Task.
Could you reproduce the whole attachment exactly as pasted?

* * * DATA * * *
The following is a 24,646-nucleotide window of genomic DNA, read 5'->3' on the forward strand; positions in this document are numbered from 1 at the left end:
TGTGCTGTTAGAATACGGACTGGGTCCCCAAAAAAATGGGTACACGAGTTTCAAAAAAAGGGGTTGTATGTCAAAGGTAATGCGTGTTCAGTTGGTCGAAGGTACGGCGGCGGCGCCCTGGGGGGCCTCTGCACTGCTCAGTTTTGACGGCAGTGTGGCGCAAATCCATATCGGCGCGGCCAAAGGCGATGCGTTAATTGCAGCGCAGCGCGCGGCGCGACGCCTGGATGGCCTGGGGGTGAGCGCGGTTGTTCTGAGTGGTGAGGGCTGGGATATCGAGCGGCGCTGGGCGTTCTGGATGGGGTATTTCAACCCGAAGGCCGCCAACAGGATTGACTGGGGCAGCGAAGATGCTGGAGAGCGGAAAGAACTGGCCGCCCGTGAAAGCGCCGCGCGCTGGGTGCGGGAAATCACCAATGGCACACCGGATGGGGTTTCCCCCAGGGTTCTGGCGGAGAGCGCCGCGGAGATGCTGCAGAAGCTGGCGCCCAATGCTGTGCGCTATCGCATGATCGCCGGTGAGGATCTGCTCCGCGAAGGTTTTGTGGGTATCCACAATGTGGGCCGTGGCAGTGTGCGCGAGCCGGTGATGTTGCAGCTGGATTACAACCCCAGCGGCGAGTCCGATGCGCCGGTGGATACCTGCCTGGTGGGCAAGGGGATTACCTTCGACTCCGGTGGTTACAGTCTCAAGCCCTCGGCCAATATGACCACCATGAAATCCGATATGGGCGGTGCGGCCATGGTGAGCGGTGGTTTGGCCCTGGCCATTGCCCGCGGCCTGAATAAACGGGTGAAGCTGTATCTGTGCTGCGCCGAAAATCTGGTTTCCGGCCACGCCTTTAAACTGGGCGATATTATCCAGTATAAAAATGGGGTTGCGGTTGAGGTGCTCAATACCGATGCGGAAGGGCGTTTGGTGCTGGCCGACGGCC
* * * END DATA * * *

The following is a 24,646-nucleotide window of genomic DNA, read 5'->3' on the forward strand; positions in this document are numbered from 1 at the left end:
TGTGCTGTTAGAATACGGACTGGGTCCCCAAAAAAATGGGTACACGAGTTTCAAAAAAAGGGGTTGTATGTCAAAGGTAATGCGTGTTCAGTTGGTCGAAGGTACGGCGGCGGCGCCCTGGGGGGCCTCTGCACTGCTCAGTTTTGACGGCAGTGTGGCGCAAATCCATATCGGCGCGGCCAAAGGCGATGCGTTAATTGCAGCGCAGCGCGCGGCGCGACGCCTGGATGGCCTGGGGGTGAGCGCGGTTGTTCTGAGTGGTGAGGGCTGGGATATCGAGCGGCGCTGGGCGTTCTGGATGGGGTATTTCAACCCGAAGGCCGCCAACAGGATTGACTGGGGCAGCGAAGATGCTGGAGAGCGGAAAGAACTGGCCGCCCGTGAAAGCGCCGCGCGCTGGGTGCGGGAAATCACCAATGGCACACCGGATGGGGTTTCCCCCAGGGTTCTGGCGGAGAGCGCCGCGGAGATGCTGCAGAAGCTGGCGCCCAATGCTGTGCGCTATCGCATGATCGCCGGTGAGGATCTGCTCCGCGAAGGTTTTGTGGGTATCCACAATGTGGGCCGTGGCAGTGTGCGCGAGCCGGTGATGTTGCAGCTGGATTACAACCCCAGCGGCGAGTCCGATGCGCCGGTGGATACCTGCCTGGTGGGCAAGGGGATTACCTTCGACTCCGGTGGTTACAGTCTCAAGCCCTCGGCCAATATGACCACCATGAAATCCGATATGGGCGGTGCGGCCATGGTGAGCGGTGGTTTGGCCCTGGCCATTGCCCGCGGCCTGAATAAACGGGTGAAGCTGTATCTGTGCTGCGCCGAAAATCTGGTTTCCGGCCACGCCTTTAAACTGGGCGATATTATCCAGTATAAAAATGGGGTTGCGGTTGAGGTGCTCAATACCGATGCGGAAGGGCGTTTGGTGCTGGCCGACGGCC